After nine years of conservative rule, a progressive will now occupy the Blue House. Moon Jae-in, the Democratic Party candidate, handily won Tuesday’s presidential election in South Korea. His victory will likely result in serious and significant swings in South Korean policy in ways that affect Japan and other nations in the region. There is no time to lose in preparing for those shifts and to build relations with the new government to minimize their impact on Japan.

Moon is a former human rights lawyer and progressive politician who served as chief of staff to the last liberal president, Roh Moo-hyun. He was one of Roh’s closest friends; he was in charge of Roh’s funeral after he committed suicide and helped settle his affairs. That experience no doubt will have an impact on his presidency and his management of Korean affairs.

Moon won a convincing victory in Tuesday’s ballot. He claimed 41 percent of the vote, cleanly besting conservative candidate Hong Joon-pyo with 24 percent of the vote, and the centrist software magnate Ahn Cheol-soo, who claimed 21.4 percent of ballots. With turnout at 77 percent, the highest level in two decades, Moon can claim a genuine mandate.

Moon rides a tide of popular disgust with conservative politics. He was narrowly defeated by Park Geun-hye in the 2012 presidential election, an outcome that deepened the bitter divisions that characterize South Korea’s political world. But Park’s impeachment last year, and its unanimous confirmation by the Constitutional Court in March, created a surge of support for Moon, who has long enjoyed an image as a clean politician. Opinion polls taken just before the election showed that the top concern for the country’s voters was “deep-rooted corruption” and a desire to promote reform; second on that list was economic revival.

If Moon is to succeed in those tasks, he must tackle the chaebol, the huge industrial conglomerates that dominate the South Korean economy and have outsized influence in its politics. The left in South Korea has long sought to reduce their power and size, but have invariably failed. The Park scandal also ensnared some of the country’s largest chaebol and Moon will try to use those entanglements to press long-sought reform.

South Korea’s economic rejuvenation is of importance to Japan, but of more immediate significance, and concern, are potential swings in Seoul’s foreign policy in the wake of Moon’s win. Prime Minister Shinzo Abe, in commenting that he “looks forward to working with” the new president, said the two countries are “the most important neighbors that share strategic interests.” A good bilateral relationship is essential for peace and stability in the Asia-Pacific region. It is worrisome then that Moon has said that he wants to renegotiate the “comfort women” agreement that Tokyo and Seoul reached in December 2015 and helped the two countries move beyond that contentious issue. To his credit, Moon said earlier this month that he will not use that issue as the “starting point” for relations with Japan, but the temptation to play that card will be strong. Japan should not give South Korea a reasons to do so.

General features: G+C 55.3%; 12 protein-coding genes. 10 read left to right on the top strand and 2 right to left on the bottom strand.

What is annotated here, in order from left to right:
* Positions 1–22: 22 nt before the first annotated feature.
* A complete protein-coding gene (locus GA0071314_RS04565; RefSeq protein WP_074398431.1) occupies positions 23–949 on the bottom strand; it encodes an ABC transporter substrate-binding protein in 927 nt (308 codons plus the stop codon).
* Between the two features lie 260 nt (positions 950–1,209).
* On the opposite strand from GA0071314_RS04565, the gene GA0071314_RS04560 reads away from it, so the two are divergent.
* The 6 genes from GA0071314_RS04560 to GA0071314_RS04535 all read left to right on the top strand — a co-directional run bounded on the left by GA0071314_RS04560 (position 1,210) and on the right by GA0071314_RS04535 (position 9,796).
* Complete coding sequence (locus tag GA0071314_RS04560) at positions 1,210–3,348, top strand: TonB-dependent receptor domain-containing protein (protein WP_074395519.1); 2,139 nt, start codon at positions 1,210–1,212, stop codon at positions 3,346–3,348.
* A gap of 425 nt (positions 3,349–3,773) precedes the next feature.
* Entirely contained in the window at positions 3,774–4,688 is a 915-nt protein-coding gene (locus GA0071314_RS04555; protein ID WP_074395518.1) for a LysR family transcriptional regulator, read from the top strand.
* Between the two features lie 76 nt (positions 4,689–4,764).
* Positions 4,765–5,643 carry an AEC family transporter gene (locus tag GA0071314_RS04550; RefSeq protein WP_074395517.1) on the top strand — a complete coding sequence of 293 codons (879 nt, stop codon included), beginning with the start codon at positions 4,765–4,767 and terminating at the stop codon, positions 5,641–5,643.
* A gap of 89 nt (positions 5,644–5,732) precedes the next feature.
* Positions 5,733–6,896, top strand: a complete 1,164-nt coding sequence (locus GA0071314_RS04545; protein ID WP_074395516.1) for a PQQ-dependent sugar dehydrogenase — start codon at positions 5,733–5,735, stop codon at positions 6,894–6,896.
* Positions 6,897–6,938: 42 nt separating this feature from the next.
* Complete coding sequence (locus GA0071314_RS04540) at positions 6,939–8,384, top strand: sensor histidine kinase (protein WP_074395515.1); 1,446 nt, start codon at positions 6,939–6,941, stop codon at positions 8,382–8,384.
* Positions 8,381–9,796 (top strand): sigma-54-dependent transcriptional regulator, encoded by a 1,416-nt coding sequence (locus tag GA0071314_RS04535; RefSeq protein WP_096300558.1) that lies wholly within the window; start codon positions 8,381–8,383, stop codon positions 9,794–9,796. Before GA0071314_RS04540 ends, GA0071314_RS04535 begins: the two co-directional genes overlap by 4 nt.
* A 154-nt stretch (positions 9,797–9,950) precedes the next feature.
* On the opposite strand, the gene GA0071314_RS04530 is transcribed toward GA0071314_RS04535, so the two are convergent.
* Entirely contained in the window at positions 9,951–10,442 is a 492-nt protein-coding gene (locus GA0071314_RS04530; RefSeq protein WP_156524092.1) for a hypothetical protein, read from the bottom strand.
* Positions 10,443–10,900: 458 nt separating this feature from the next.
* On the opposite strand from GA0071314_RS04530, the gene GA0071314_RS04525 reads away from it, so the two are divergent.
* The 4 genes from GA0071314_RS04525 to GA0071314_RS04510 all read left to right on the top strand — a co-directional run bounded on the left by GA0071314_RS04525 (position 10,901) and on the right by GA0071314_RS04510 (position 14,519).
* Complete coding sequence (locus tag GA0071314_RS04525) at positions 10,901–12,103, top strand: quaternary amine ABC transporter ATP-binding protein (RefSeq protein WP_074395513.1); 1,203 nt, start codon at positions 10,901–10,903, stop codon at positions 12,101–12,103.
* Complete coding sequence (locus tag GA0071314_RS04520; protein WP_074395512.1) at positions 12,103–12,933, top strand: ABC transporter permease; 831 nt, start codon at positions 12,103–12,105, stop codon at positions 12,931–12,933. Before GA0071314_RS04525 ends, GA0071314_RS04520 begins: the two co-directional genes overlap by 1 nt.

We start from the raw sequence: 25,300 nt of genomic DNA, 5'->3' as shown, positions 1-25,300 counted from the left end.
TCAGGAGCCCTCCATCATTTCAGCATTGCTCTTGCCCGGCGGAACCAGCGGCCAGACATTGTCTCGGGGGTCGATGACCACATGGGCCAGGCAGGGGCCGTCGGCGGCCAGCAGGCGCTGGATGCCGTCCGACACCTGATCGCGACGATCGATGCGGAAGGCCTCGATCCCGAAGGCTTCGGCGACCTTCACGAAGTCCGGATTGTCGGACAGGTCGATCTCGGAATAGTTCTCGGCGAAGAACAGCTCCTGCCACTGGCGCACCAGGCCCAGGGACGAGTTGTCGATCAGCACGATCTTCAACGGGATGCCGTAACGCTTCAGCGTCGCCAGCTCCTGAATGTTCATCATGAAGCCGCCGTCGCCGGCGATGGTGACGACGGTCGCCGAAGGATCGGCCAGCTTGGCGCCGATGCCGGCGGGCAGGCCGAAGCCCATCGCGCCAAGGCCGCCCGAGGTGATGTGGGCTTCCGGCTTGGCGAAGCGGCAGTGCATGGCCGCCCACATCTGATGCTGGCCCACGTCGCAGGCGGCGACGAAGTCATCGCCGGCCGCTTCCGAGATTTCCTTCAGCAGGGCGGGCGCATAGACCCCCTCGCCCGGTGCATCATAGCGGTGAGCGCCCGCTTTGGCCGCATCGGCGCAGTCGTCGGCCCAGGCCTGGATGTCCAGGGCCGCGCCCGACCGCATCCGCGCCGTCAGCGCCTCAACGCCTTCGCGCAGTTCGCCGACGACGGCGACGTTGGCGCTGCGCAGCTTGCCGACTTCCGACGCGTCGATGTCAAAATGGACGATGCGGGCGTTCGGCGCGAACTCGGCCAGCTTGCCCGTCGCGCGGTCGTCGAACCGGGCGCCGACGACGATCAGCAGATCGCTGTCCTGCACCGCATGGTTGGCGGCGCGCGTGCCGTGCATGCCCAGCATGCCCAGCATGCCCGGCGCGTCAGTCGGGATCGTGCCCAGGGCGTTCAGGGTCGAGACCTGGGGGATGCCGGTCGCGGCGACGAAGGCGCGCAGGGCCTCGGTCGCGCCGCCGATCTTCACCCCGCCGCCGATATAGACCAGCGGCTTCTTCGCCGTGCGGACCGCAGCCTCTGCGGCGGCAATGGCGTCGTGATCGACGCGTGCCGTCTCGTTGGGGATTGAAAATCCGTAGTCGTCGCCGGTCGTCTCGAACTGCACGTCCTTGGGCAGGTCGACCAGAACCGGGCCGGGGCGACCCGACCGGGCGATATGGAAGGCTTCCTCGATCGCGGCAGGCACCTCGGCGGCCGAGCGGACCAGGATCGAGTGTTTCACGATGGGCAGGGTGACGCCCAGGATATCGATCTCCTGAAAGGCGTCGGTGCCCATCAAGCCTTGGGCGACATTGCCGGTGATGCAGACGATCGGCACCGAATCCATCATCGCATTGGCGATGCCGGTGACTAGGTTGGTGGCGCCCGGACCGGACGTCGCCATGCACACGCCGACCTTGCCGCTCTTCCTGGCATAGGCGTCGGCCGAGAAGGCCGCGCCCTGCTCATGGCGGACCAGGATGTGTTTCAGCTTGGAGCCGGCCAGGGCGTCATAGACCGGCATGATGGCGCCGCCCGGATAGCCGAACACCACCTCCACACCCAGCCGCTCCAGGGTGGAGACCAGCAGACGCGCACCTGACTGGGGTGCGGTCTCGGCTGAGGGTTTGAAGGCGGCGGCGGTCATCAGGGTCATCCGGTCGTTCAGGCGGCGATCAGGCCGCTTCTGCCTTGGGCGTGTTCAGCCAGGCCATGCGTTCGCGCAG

Tensions will also arise from Moon’s desire to reclaim South Korea’s leading role in relations with North Korea. Moon backs the Sunshine Policy of his progressive predecessors, Presidents Kim Dae-jung and Roh Moo-hyun, which sought to engage Pyongyang as a way of reducing tensions. That policy put less emphasis on the North’s denuclearization and instead offered significant financial resources to Pyongyang to convince it of Seoul’s good intentions. But the policy was undercut by the North’s cheating on commitments under the 1994 Framework Agreement that capped its nuclear ambitions and reneging on promises made during the six-party talks also involving Japan, the United States, China and Russia.

Pyongyang would have nothing to do with conservative presidents in Seoul who flatly acknowledged — and decried — the North Korean threat, hoping to mobilize the left in South Korea to take up its cause. Moon has said that he favors a “bold blueprint” to deal with North Korea. He would resume economic ties to encourage reform in the North, and would likely push for the reopening of the Kaesong Industrial Complex. In return, he looks ready to accept a freeze on nuclear tests.

The North Korean leadership hopes Moon will break with Tokyo and Washington and join China in pushing for the U.S. and others to engage without preconditions. The prospect of a rupture between the U.S., Japan and South Korea is now real, and nothing would delight North Korea more.

Moon must thread the needle. He wants to lead in relations with Pyongyang, but he needs partners to get the North’s attention. China has connections to Pyongyang and economic influence, but Beijing’s price for help is that Seoul make more distance between itself and the U.S. Yet the U.S. provides the best guarantee of South Korean sovereignty in the face of both Chinese and North Korean threats. Japan has already indicated its readiness to reach out to the new president and help him make the right choice.

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